ROCKLAND, Maine — Overspending in the Regional School Unit 13 lunch program is behind the financial crunch that has led to a spending freeze, grounding field trips and nonessential purchases.
Auditor Ronald Smith said that without changes, the deficit in the school lunch program over the past two years and this year could hit $500,000.
The auditor, who spoke before the school board Thursday night, also said he could not certify the accuracy of financial records for the district that are required to be filed with the state. He said the district has been in consultation with the Maine Department of Education for an extension of the Nov. 1 deadline to file records on what the district spent in 2012-2013.
There were many mistakes in financial postings, he said.
The 2013-2014 budget is contingent on using $930,000 in money unused and available from 2012-2013 but Smith said his review of financial records has determined that there will only be $750,000 available. He said after the meeting that this was an optimistic estimate.
“This is pretty devastating,” RSU 13 Board Chairwoman Esther “Tess” Kilgour said.
Superintendent Lew Collins said he was unaware of the lunch program financial woes until recently. Board member Donald Robishaw Jr., chairman of the board’s finance committee, said he also was unaware of a problem.
Board Vice Chairman Loren Andrews of Cushing criticized the tone of Thursday night’s meeting.
“I feel like this is a setup against a certain employee. This is being choreographed with questions written in advance to make an employee look bad,” Andrews said.
Board member Sally Carleton of Owls Head said that this was not a new problem and that the district has overspent on the school lunch program for years.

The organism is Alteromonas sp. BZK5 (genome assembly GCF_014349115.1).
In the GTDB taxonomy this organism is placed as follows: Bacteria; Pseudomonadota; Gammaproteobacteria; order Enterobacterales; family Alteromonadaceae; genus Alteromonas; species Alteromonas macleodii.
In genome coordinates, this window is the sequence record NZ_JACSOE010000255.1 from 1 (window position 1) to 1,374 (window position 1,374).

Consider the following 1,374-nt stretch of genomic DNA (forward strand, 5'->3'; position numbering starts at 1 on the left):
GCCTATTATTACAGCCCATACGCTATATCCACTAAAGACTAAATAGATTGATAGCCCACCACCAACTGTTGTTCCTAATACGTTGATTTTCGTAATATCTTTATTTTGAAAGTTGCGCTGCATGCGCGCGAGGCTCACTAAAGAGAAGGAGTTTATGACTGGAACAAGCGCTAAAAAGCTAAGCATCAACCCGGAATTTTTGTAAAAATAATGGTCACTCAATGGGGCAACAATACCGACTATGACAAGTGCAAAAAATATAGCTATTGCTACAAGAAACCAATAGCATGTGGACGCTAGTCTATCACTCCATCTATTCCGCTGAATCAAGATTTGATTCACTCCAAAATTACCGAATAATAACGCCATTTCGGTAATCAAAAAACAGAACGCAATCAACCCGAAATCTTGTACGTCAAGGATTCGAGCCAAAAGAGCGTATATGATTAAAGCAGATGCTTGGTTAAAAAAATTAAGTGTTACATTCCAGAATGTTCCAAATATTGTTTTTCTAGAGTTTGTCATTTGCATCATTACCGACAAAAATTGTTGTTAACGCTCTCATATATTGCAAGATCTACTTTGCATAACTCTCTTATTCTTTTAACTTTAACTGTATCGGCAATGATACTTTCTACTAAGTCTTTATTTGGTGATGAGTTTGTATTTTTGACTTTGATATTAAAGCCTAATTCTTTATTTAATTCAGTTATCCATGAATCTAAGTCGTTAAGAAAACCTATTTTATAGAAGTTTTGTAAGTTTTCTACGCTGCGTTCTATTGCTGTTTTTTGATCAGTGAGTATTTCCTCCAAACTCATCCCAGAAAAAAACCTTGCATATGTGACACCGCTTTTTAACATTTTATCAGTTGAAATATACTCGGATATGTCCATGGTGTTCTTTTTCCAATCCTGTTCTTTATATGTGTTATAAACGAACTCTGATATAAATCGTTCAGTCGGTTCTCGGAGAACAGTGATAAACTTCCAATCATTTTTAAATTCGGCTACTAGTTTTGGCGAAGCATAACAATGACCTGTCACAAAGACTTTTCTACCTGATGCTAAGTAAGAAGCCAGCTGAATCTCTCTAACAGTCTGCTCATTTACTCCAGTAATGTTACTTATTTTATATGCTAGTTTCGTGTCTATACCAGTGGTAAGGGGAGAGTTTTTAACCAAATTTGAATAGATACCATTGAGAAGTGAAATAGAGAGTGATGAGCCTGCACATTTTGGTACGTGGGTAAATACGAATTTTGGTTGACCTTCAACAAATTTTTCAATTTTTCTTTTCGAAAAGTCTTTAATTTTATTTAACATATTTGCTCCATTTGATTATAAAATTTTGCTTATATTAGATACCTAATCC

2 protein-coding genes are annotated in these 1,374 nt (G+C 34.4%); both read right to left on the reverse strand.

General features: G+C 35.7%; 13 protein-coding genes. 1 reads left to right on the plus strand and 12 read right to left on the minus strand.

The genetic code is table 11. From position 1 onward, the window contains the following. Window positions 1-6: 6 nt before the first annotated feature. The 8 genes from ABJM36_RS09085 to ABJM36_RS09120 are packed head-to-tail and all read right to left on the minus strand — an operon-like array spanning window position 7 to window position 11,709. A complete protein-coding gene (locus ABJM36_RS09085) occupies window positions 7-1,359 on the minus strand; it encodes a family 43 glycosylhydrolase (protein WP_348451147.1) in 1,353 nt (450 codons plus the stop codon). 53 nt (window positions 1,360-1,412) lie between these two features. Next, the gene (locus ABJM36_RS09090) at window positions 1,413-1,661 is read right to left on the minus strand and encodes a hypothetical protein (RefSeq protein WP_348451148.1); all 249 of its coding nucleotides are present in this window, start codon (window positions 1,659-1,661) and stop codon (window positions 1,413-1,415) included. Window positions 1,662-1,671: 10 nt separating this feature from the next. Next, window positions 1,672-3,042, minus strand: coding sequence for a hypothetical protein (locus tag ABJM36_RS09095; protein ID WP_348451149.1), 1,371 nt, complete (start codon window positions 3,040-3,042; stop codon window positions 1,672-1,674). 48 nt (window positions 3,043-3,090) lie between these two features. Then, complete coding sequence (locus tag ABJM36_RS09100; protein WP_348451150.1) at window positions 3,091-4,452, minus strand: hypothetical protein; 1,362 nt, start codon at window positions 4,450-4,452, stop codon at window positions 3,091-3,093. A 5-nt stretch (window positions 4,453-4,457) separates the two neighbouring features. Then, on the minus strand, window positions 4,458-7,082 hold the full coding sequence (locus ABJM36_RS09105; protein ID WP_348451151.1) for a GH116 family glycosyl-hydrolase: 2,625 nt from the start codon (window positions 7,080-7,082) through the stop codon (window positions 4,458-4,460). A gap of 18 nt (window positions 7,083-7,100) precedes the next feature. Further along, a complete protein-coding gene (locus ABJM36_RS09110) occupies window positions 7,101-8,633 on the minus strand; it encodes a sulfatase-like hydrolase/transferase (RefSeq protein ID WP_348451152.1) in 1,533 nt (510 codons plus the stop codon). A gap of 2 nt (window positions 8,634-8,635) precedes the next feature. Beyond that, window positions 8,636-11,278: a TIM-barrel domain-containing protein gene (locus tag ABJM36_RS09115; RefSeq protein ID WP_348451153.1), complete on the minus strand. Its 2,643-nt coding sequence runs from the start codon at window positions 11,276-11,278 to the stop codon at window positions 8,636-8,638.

Smith agreed that the problem was not limited to RSU 13 but said it was an escalating program with the Rockland-area district.
The auditor also said that despite claims being circulated by some people within the district administration that there was overspending in the special education program this year, he found that was not the case.
“Your budget this year is well within its constraints,” he said. “That’s good news.”
After his presentation and outside the meeting, the auditor declined to say who was making claims about special education overspending.
Collins managed the special education program until a few months ago after the previous director left during the last school year. The district hired a new director, Erin Frazier, at the beginning of the summer. Administrators and teachers have filed letters to the board expressing concerns over Collins management.
The board met in a closed-door session last month with its auditor, business manager Scott Vaitones and school district lawyer Campbell Badger to discuss unspecified issues. No one involved would discuss what transpired in that meeting.